Conservatives do not do well in the cities. We assume, strangely, that this indicates a problem with the cities rather than a problem with . . . us. We may as well be trying to sell New York City and Los Angeles Edsels full of New Coke — and cursing the consumers for being too thick to appreciate what we are offering.
New York City, Los Angeles, Chicago, San Francisco, Philadelphia — as far as conservatives are concerned, these may as well be so many Sodoms upon which we are all too happy to call down fire and judgment. But it’s not only the coastal dens of sin that we have written off: In Texas — Texas! — Republican office-seekers (a reasonable if imperfect proxy for conservative political tendencies) are largely shut out of the cities: Houston, Dallas, San Antonio, Austin, El Paso — all are reliably Democratic. There is no Texas city larger than Fort Worth that routinely elects Republican mayors or that can be relied upon to support Republican candidates in state and national elections.
And if any American city should have a prestigious institution of higher education in it, it may as well be Pyongyang... Which is a real missed opportunity: If you live in Williamsburg, Brooklyn, and work in Manhattan, then you get an object lesson in the failures of statism and centralization every damned work day — twice. If you live in Philadelphia and have school-age children, you don’t need to read Milton Friedman: You know from bitter experience what a blessing it is to be free to choose — and what a curse it is to have choices taken away.
In 1805 there were just over one million slaves worth about $300 million; fifty-five years later there were four million slaves worth close to $3 billion. In the 11 states that eventually formed the Confederacy, four out of ten people were slaves in 1860, and these people accounted for more than half the agricultural labor in those states. In the cotton regions the importance of slave labor was even greater. The value of capital invested in slaves roughly equaled the total value of all farmland and farm buildings in the South.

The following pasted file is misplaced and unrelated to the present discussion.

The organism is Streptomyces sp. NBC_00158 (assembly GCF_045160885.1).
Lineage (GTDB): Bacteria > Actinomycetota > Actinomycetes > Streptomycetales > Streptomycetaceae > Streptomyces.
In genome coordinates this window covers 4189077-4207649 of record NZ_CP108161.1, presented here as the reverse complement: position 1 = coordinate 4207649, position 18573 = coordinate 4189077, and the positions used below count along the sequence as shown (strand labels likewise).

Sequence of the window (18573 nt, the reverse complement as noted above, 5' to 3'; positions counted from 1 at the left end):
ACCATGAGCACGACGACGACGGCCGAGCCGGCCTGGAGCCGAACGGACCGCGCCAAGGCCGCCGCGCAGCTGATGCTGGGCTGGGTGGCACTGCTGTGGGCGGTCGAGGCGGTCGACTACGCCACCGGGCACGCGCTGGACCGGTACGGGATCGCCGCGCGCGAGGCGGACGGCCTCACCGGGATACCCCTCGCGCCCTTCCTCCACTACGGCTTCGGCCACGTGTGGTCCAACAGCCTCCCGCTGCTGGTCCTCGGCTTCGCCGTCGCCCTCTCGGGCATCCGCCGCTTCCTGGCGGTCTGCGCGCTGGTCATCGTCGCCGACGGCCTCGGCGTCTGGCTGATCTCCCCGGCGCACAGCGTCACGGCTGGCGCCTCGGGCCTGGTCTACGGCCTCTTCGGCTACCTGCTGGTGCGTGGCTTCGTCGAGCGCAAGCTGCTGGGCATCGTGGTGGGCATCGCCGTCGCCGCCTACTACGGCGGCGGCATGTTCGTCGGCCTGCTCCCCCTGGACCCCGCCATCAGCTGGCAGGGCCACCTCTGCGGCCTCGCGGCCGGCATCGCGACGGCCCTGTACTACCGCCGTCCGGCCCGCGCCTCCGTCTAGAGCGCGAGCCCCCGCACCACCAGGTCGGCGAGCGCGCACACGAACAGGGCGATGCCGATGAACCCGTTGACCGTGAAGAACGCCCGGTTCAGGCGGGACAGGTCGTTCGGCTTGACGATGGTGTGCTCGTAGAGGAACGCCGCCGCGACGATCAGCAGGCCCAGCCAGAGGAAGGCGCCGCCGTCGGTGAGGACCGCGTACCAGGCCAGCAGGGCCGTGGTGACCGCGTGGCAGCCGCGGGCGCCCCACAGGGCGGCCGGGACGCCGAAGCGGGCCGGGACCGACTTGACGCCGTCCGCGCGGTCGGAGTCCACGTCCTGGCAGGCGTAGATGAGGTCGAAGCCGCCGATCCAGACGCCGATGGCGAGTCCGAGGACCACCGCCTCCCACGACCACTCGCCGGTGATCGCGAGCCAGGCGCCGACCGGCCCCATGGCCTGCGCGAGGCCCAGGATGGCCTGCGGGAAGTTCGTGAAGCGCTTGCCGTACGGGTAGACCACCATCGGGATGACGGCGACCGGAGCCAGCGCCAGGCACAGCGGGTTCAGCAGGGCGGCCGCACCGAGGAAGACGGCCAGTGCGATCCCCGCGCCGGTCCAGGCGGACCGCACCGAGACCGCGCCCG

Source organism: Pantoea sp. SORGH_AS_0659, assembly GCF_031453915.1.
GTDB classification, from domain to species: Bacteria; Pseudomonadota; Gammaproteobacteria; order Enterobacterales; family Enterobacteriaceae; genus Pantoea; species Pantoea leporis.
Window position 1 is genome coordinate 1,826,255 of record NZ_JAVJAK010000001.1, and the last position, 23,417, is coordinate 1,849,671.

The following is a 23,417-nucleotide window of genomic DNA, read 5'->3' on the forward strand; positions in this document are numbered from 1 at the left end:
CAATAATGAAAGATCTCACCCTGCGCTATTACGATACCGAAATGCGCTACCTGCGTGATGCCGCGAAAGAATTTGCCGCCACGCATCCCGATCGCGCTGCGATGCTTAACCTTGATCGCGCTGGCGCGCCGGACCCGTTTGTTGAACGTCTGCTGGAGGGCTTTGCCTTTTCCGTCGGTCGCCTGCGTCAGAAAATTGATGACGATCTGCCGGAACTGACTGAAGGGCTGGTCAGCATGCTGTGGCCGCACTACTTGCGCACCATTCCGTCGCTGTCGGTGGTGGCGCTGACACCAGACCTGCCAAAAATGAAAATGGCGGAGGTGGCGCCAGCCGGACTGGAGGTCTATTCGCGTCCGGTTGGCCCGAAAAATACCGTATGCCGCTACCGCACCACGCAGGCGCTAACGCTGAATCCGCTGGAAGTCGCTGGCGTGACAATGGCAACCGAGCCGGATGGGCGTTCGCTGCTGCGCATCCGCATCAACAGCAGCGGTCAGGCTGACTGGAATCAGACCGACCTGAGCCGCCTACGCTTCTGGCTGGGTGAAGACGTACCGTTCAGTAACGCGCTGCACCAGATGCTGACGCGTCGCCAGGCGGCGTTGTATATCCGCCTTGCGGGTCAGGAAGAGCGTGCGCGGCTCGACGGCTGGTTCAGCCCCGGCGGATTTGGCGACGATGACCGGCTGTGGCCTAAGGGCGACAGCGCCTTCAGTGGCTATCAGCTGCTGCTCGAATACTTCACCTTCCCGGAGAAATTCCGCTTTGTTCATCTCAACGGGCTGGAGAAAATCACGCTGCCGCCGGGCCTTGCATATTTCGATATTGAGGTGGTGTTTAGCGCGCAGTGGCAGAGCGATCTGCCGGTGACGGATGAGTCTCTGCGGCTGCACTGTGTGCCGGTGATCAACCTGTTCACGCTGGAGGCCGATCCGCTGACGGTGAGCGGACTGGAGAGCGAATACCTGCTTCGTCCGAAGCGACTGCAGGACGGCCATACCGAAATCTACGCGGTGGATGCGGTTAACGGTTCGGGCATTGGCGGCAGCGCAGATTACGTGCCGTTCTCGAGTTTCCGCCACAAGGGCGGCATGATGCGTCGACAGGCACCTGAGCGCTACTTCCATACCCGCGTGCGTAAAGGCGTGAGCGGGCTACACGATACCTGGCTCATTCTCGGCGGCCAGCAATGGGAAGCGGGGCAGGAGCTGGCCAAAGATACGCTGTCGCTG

.. Looking at Figure 1, it is hardly surprising that Southern slaveowners in 1860 were optimistic about the economic future of their region. They were, after all, in the midst of an unparalleled rise in the value of their slave assets.
.. The Northern states also had a huge economic stake in slavery and the cotton trade. The first half of the nineteenth century witnessed an enormous increase in the production of short-staple cotton in the South, and most of that cotton was exported to Great Britain and Europe. Figure 2 charts the growth of cotton exports from 1815 to 1860. By the mid 1830s, cotton shipments accounted for more than half the value of all exports from the United States. Note that there is a marked similarity between the trends in the export of cotton and the rising value of the slave population depicted in Figure 1. There could be little doubt that the prosperity of the slave economy rested on its ability to produce cotton more efficiently than any other region of the world.
.. The income generated by this “export sector” was a major impetus for growth not only in the South, but in the rest of the economy as well. Douglass North, in his pioneering study of the antebellum U.S. economy, examined the flows of trade within the United States to demonstrate how all regions benefited from the South’s concentration on cotton production (North 1961). Northern merchants gained from Southern demands for shipping cotton to markets abroad, and from the demand by Southerners for Northern and imported consumption goods. The low price of raw cotton produced by slave labor in the American South enabled textile manufacturers — both in the United States and in Britain — to expand production and provide benefits to consumers through a declining cost of textile products. As manufacturing of all kinds expanded at home and abroad, the need for food in cities created markets for foodstuffs that could be produced in the areas north of the Ohio River. And the primary force at work was the economic stimulus from the export of Southern Cotton. When James Hammond exclaimed in 1859 that “Cotton is King!” no one rose to dispute the point.